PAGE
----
Bake Your Holiday Cookies Better
Photo By: Marshall Troy ©2012,Television Food Nerwork, G.P. All rights Reserved
Rule No. 1: Pick the Right Cookie
Are your cookies being mailed? Are they for a cookie swap? No nut allergies, right? Do they need to impress the kids or an office? If you're mailing the batch, skip fragile options such as lacy Florentines or anything frosted — and don't forget the bubble wrap! If they're bound for the classroom, be aware of any food allergies and opt for colorful options, like linzer cookies or good ol' fashioned sugar cookies dusted with sprinkles — or even edible glitter! If trading at a cookie swap, stick to a recipe that is easily doubled (or tripled) and packs easily.
By Teri Tsang Barrett
Rule No. 2: Know Your Audience
If making a batch for the office or a hostess present, stick with a classic that's easily identified, packed and consumed — think sugar cookies decorated with a holiday motif. If hosting a holiday party, now's the time to go all-out. Decorate with frosting or dragees, or make a batch of delicate tuiles — whatever your cookie-heart desires.
Rule No. 3: Use the Right Measuring Tools
Dry ingredients, such as flour or sugar, should be measured using a dry measuring cup and leveled off for an accurate measurement; with the exception of brown sugar, do not pack in ingredients unless specified. Liquid measurements, such as maple syrup or milk, should be measured using a liquid measuring cup, typically glass and with a spout. Let the liquid settle in the cup after pouring to ensure that it hits the right mark.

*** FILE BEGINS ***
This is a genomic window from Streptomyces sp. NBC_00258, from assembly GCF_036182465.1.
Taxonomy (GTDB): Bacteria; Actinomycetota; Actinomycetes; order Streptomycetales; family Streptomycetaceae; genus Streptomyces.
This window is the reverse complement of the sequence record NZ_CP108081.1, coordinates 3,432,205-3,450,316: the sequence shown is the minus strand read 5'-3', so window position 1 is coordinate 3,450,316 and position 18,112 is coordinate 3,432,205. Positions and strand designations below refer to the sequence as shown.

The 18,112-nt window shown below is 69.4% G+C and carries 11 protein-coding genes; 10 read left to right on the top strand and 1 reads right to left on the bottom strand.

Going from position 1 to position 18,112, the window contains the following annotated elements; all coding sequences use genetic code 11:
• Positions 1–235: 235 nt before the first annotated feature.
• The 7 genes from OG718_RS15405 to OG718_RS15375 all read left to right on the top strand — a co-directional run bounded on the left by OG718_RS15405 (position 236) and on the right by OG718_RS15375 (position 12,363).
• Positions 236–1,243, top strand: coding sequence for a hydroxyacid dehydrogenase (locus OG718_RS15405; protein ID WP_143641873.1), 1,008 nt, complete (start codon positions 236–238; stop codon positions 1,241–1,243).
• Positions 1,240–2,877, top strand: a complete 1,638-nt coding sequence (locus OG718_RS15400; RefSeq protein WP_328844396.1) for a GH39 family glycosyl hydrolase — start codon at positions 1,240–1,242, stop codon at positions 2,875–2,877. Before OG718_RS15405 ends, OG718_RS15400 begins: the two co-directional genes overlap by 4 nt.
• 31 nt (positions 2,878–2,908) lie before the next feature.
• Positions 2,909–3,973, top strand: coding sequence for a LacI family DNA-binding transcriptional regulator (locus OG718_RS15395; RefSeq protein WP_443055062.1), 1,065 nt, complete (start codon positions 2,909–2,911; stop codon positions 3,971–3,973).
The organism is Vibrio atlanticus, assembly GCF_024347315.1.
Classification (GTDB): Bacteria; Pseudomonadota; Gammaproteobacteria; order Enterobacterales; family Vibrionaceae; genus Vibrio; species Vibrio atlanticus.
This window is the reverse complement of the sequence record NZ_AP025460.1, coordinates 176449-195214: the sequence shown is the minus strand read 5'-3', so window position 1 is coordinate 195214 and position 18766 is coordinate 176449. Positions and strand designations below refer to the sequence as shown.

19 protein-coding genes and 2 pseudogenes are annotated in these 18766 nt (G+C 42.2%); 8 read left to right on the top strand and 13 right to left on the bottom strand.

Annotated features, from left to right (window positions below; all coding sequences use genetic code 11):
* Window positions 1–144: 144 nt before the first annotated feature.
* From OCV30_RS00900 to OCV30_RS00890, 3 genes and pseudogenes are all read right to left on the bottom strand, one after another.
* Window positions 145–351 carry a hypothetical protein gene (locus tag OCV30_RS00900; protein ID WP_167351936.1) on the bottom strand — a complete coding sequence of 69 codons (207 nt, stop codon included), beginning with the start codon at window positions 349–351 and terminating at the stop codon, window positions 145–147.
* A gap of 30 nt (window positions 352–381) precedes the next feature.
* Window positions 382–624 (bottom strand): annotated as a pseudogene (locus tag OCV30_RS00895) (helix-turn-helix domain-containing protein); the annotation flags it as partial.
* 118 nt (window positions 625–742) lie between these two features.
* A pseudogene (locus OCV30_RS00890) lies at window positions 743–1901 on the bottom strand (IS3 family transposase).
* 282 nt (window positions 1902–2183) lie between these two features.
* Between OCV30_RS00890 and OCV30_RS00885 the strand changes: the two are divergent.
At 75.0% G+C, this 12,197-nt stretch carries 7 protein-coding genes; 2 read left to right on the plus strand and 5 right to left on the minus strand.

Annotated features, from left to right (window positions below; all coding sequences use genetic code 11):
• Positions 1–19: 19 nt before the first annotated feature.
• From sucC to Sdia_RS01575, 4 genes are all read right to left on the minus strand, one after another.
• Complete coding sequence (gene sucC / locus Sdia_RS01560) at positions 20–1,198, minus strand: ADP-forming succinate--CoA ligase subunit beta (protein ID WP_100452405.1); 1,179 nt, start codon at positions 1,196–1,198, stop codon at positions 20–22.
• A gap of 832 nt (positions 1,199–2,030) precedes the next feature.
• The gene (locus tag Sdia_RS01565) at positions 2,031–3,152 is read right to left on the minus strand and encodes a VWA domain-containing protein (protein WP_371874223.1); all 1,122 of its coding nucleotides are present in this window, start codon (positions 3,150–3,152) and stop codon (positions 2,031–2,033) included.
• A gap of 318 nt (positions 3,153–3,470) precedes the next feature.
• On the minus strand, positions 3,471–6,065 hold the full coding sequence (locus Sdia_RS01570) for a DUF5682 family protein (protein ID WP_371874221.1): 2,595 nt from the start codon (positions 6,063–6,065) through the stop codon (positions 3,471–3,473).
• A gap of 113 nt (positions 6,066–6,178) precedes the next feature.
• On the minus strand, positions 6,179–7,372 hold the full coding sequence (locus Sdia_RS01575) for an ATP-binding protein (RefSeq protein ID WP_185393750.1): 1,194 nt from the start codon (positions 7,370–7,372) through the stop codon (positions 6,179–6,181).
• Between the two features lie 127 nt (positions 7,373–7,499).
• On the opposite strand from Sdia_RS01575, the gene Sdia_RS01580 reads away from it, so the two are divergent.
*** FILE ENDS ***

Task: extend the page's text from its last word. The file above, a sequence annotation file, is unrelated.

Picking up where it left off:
Rule No. 4: Check Expiration Dates on Baking Powder and Baking Soda
If they've expired, you run the risk of cookies that won't rise. Test the baking powder by mixing a small spoonful with hot water — it should bubble up if it's still effective. Test baking soda by mixing some with vinegar or lemon juice on a small spoonful — it should also bubble up if still effective.
Rule No. 5: Use an Oven Thermometer
Baking at too high or low a temperature can result in a scorched cookie bottom or a too-browned cookie top.
Rule No. 6: Use Parchment Paper or a Silicone Baking Mat to Line the Cookie Sheet
The color or coating on a cookie sheet can affect the color of the cookie bottoms. Lining the cookie sheet not only simplifies removing the cookie, but it helps with even, consistent browning on the bottom of the cookies.
Rule No. 7: Use a Cool Baking Sheet
Give baking sheets time to cool off in between batches to prevent cookie dough from melting upon contact, before its time in the oven.
Rule No. 8: Cookies Will Continue Baking Outside of the Oven
Most cookies spend some time cooling on the hot baking sheet outside of the oven to set up, so remove them from the oven when they look just done.